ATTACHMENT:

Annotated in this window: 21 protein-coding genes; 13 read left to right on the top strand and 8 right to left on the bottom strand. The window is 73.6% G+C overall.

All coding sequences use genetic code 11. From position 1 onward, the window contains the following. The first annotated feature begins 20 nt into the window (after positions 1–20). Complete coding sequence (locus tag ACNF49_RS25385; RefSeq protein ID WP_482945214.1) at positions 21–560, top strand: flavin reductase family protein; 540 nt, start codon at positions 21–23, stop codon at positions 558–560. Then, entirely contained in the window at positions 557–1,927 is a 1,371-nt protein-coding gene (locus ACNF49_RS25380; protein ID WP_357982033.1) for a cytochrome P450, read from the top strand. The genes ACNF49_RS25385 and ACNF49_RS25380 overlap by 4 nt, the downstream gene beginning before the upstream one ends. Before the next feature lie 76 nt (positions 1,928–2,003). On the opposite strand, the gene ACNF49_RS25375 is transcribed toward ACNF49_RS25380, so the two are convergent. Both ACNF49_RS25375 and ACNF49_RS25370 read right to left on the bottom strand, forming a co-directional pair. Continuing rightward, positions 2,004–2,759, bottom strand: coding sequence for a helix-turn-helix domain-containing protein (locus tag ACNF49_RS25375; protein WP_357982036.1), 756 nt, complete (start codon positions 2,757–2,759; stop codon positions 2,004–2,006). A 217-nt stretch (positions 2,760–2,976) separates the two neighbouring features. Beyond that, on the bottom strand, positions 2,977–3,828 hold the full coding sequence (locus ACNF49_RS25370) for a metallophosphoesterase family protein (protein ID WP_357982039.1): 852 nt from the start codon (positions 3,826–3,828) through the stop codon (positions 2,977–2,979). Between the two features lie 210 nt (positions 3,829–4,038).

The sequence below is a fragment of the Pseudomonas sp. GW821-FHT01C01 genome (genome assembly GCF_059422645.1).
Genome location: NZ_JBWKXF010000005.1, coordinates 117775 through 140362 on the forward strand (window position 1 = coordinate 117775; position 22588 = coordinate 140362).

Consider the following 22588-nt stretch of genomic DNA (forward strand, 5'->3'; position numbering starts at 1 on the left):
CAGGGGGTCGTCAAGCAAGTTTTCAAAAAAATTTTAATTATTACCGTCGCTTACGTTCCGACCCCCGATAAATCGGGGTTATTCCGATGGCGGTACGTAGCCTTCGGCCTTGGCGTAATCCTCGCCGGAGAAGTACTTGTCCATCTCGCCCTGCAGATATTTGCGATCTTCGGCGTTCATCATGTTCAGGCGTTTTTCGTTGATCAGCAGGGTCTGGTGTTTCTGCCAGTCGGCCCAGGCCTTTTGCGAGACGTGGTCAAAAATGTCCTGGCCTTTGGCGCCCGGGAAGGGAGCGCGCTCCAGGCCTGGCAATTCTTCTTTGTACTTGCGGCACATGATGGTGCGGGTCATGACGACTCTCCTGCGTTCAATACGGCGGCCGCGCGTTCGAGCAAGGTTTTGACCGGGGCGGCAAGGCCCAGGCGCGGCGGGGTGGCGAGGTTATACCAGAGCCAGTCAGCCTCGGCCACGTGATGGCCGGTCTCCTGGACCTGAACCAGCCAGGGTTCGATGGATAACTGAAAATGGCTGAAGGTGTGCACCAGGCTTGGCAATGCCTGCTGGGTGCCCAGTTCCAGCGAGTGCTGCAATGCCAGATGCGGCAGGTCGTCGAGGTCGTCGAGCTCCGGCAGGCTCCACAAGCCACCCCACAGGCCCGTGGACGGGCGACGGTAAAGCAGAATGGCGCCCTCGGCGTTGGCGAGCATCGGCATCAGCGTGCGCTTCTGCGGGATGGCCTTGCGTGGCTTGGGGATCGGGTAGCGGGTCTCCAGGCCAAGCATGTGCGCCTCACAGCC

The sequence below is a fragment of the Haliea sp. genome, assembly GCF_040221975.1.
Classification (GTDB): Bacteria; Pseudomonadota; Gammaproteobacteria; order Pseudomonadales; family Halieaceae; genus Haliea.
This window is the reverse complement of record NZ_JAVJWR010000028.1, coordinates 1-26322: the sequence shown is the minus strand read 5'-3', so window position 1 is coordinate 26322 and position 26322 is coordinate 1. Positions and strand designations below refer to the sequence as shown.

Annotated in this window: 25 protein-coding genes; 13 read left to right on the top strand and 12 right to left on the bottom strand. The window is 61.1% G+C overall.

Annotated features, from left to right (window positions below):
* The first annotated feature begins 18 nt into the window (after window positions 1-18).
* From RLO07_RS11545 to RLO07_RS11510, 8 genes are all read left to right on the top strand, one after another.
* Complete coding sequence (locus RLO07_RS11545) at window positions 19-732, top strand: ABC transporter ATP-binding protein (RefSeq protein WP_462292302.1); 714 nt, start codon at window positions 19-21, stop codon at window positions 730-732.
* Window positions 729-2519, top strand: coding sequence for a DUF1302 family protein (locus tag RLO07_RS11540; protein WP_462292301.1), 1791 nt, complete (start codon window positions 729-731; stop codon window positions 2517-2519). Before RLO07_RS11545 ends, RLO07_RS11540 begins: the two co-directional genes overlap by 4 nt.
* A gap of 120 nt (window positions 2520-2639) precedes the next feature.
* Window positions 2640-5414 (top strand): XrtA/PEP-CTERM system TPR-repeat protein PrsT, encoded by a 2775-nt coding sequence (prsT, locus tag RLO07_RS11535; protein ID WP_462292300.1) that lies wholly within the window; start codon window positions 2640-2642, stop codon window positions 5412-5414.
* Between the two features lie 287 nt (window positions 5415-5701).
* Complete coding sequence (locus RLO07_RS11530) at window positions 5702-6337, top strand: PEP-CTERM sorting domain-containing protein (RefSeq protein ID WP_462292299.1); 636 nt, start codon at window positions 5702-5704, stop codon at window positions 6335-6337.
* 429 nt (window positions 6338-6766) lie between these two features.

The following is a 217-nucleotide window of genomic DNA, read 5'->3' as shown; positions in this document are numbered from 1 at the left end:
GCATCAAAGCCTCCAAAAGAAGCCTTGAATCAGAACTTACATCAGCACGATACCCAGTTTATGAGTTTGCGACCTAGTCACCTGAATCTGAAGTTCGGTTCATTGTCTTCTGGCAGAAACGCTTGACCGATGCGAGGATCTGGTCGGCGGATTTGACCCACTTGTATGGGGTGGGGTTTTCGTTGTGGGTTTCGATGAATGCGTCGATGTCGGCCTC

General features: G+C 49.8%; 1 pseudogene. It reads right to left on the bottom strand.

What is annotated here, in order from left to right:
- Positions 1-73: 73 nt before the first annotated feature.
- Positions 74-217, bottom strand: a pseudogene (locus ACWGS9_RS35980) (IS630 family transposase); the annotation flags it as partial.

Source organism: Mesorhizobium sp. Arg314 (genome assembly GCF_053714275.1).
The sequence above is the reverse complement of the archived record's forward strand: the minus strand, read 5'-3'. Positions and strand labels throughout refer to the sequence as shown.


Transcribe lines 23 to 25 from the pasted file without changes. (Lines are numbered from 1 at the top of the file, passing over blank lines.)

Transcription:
General features: G+C 49.8%; 1 pseudogene. It reads right to left on the bottom strand.

What is annotated here, in order from left to right:
- Positions 1-73: 73 nt before the first annotated feature.